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The Curious Case of the Selena Gomez Gift Bag

Drew has many loves in this world. He loves stories, swimming pools and golf. He loves trains and balls and fireplaces. (Fireplaces are the only objects he asks me to draw when we’re playing with sidewalk chalk. He likes them in all different colors.). Drew loves the letter L even though he cannot yet make the “L” sound, but only growls when he sees it because, as I’m sure you’re aware, Lion begins with L. He also asks specifically for the foam bath toy letter L every evening in the tub.

But Drew REALLY gets excited when we tell him we’re going to a party.

“Cake?” he asks.

“Yes,” we tell him. There will be cake.

He grins.

He probably feels this way because my mother-in-law always tells him mommy and daddy are going to a “party” whenever she babysits, no matter if we’re just heading up Berry street for some Taco Bell or returning items to Target. In Drew’s mind, no matter where we go, if we go without him, we must be partying. So when he gets to go to a party with mom and dad, it must feel like peering behind a velvet curtain.

This weekend we took Drew to a one-year-old birthday party. I asked Gordon to buy the present while I was getting my hair processed and pulverized (or “done” if you prefer understatement or something that suggests a more natural approach to beauty), and he did a great job picking out a cute, age-appropriate gift at Toys R Us. But when I looked over at the back seat to inspect his wrapping job, I discovered to my horror that Gordon had picked out a very teeny-bop gift bag with a giant picture of Selena Gomez on the side. Which wouldn’t be a problem if the baby was turning, I don’t know, eleven, but hardly age- appropriate for a one-year-old. I wrung my hands: would giving such a bag suggest we thought our friend’s precious daughter was no better than a run-of-the mill, run-of-the-mall prostitot?

And worse, our friends are of Hispanic heritage and would this suggest pandering?

The difficulties mounted. I took a swig of tepid Diet Coke.

“YOU are going to take credit for this bag,” I declared, as if meting out a sentence. Then, on second thought I asked, “Did you get a card?”

“No,” said Gordon, bewildered.

“Well maybe they won’t find out it’s from us,” I said. “Maybe we can stick it in the back.”

“Ok,” he said.

“But then it would look like we didn’t bring a gift.”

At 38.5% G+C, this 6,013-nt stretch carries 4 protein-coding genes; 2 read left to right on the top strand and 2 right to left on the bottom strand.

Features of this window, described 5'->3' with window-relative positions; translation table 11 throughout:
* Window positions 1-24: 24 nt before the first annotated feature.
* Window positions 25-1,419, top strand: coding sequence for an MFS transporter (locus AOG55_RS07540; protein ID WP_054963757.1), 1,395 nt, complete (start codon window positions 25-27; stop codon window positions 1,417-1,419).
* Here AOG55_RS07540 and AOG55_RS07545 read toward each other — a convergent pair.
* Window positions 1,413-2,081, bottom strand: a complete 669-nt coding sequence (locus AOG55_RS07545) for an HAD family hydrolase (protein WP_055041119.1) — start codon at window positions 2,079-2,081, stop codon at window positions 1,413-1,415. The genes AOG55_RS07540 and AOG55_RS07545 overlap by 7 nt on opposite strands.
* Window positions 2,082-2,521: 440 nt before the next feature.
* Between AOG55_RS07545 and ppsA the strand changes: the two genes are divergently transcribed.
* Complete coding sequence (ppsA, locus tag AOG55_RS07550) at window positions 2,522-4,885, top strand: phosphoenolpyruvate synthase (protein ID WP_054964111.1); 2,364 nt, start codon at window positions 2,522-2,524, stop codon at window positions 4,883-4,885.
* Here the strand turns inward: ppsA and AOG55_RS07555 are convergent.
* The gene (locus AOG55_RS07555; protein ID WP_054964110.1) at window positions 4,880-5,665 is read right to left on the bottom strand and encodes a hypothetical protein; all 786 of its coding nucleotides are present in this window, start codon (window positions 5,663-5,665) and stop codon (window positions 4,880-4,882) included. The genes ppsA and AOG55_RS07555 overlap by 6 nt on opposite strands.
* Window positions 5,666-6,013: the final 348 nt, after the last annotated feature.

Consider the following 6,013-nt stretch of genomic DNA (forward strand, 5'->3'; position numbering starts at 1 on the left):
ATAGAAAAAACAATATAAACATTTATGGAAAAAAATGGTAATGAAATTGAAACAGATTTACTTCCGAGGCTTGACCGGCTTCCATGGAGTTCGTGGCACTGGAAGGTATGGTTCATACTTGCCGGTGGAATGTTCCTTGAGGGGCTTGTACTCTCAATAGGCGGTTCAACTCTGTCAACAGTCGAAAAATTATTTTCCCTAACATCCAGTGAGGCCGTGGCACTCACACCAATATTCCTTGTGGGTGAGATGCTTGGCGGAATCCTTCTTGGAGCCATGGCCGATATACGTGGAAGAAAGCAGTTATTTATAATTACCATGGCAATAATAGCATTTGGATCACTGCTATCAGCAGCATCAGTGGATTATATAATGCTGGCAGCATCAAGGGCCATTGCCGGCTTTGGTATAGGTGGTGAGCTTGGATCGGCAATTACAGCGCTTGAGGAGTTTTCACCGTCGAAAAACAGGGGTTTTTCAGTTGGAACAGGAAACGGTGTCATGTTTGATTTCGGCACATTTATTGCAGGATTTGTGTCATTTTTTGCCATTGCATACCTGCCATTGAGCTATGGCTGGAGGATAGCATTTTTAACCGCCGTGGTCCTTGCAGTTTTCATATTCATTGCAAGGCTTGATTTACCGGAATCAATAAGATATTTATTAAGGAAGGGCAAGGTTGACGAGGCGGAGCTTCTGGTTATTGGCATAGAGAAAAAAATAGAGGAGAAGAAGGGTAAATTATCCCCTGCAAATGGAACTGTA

Which would be worse?

Taking credit for the gift bag, of course.

But when we arrived, there was no stealthy way to stash the present before our friends met us at the door. We bore our shame; they were gracious and probably didn’t think a thing of it.

“I thought it looked girly,” Gordon said later when I brought it up again on the way home. Well of course it did, what with all the sparkles and pink starbursts and peacock plumes all exploding around Selena’s face like Barbie vomit. But there’s girly and then there’s girly and sometimes men can’t tell the difference. 

Which reminds me, I’ll be the mother of a girl in a month. And Gordon will be the father of a girl. And Drew will be the brother of a girl. And this girl will present bigger issues than if a gift bag is tacky or not.  This girl will mean frilly things, pink things, softer things, sweeter things — along with urinary tract infections, hair issues, body image, boys, periods, sororities…wedding.

So far I’ve been the only “she” around these parts, and this time on the Pregnancy Express, it feels extra-weird because the only way I can, at this very moment, relate to this little girl inside me is to picture her…as myself. Now, I know that saying I feel pregnant with myself sounds a little heeby-jeeby, but there’s really no way around it. The feeling that comes closest is feeling like I’m pregnant with my sister or one of my best girlfriends. I didn’t feel this way with Drew. I just anticipated him. But with Maddie, I’m expending loads of mental energy trying to conjure her up. Perhaps it’s that I want to relate to her so badly — because she’s a girl, like me — that I visualize her as someone I already know and have a good relationship with. (Namely, myself. Would Freud call this “projecting?”)

The plain, rather juvenile truth is I hope my daughter likes me. And maybe I care about this more than I did with Drew.

What about you? Did you care about which of your children liked you more and did it seem to relate directly to their gender? How has that affected your parenting? I’m curious.

In the meantime, I have a little boy to attend to. After all, there are many days of fireplaces, trains, foam bath toys and L-is-for-Lions in our future — 30, to be exact.


I think I need some cake…